Children in Aleppo trapped in “living nightmare” – UNICEF Deputy Executive Director Justin Forsyth


Children in Aleppo trapped in “living nightmare” – UNICEF Deputy Executive Director Justin Forsyth

On 10 August 2016 in the Syrian Arab Republic, a displaced child from al-Hamadaniyah neighbourhood in the western part of Aleppo, now stays at a school turned into a shelter. 

By end August 2016, children continue to bear the brunt of the latest surge in violence in Aleppo.  In the eastern part of Aleppo, around 100,000 children remain trapped since early July.  Water has ceased flowing through the public network, as the generator that operates the main water pumping station needs urgent repairs.  UNICEF does not have safe access to provide the urgent humanitarian assistance needed in the area.

In the western part of Aleppo, an estimated 35,000 people were displaced when new waves of fighting hit the al-Hamadaniyah neighbourhood.  Already displaced by the war and living in half-built apartment towers, again families had to flee and leave everything behind.  Most families are currently staying in informal shelters such as schools and mosques as well as in parks and on the streets.  UNICEF trucks in water daily for 300,000 of the most vulnerable people including newly displaced families in informal shelters. The main electricity network that powers pumping stations sustained damage in recent fighting. UNICEF supports the delivery of fuel to operate generators for water pumping stations and groundwater wells that provide safe drinking water to around 1.2 million people.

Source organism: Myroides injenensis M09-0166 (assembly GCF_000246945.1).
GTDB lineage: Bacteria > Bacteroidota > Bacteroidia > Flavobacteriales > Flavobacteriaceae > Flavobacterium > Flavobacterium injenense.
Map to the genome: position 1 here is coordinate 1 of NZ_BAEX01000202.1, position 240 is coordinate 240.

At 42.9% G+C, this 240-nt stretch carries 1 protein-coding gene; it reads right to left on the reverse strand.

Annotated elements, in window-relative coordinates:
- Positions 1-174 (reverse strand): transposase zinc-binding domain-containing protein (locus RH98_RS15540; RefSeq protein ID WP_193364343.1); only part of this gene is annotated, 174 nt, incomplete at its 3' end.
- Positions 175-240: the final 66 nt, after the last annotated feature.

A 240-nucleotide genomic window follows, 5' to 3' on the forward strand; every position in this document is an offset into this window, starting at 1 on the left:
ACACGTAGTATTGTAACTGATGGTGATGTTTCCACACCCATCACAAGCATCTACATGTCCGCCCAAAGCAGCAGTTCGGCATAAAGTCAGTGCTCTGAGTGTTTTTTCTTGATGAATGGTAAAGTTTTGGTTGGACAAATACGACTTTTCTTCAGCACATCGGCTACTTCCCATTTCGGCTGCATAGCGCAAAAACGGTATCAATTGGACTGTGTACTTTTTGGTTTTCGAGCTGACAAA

© UNICEF/UN029871/Al-Issa

NEW YORK/HONG KONG, 28 September 2016 – At least 96 children have been killed and 223 have been injured in Eastern Aleppo since Friday, UNICEF said.

“The children of Aleppo are trapped in a living nightmare,” said UNICEF Deputy Executive Director Justin Forsyth. “There are no words left to describe the suffering they are experiencing.”

The health system in Eastern Aleppo is crumbling with some 30 doctors left, hardly any equipment or emergency medicine to treat the injured, and an ever increasing number of trauma cases.

A doctor on the ground told UNICEF that children with low chances of survival are too often left to die due to limited capacity and supplies.

“Nothing can justify such assaults on children and such total disregard for human life. The suffering – and the shock among children – is definitely the worst we have seen,” said Forsyth.